More than 700 educators from around the world are attending an anti-racism conference at Yad Vashem.
“Teaching the Shoah: Fighting Racism and Prejudice,” which opened Monday and runs through Thursday in Jerusalem, is designed to promote dialogue among educators dealing with the challenges of Holocaust education in countries with large multi-ethnic populations.
Some of the 164 workshops will deal with teaching the Holocaust in Rwanda, the challenge of Holocaust education for students with a Muslim background, and using the Anne Frank diary to combat prejudice in the classroom.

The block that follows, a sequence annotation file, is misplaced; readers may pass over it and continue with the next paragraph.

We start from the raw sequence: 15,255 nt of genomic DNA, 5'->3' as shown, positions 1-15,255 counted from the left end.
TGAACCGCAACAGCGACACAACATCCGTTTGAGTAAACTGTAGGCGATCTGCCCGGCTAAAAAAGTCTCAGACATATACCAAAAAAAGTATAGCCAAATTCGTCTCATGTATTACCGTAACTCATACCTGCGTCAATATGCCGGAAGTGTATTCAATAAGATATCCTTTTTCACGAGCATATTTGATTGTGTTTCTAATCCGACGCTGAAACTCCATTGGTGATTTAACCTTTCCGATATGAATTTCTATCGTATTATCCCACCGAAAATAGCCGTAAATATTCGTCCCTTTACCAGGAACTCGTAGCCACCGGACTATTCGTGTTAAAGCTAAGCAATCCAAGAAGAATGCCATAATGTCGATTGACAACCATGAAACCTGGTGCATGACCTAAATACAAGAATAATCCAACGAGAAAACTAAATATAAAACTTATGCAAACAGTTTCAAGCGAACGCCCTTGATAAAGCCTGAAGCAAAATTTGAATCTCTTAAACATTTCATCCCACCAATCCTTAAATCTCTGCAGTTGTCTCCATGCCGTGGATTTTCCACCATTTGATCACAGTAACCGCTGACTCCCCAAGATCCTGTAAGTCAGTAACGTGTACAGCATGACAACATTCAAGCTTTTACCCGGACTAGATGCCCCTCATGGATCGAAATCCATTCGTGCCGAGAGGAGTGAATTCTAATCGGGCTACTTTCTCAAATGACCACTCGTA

The conference at Israel’s Holocaust memorial museum has attracted participants from 52 countries.
“The unprecedented response that brought 700 educators to the conference is a result of the awareness that Holocaust education is vitally important for shaping a future generation, and strengthens the commitment to the struggle against anti-Semitism, racism and prejudice – widespread phenomena in
multicultural societies,” said Dorit Novak, the director of the International School for Holocaust Studies at Yad Vashem.
Among the Israelis speaking at the conference are Education Minister Yuli Tamir and Minister of Social Affairs Yitzhak Herzog; Natan Sharansky, a former minister and Knesset member; Rabbi Israel Meir Lau, the chief rabbi of Tel Aviv and a former chief rabbi of Israel; and Yehuda Bauer, academic adviser to Yad Vashem.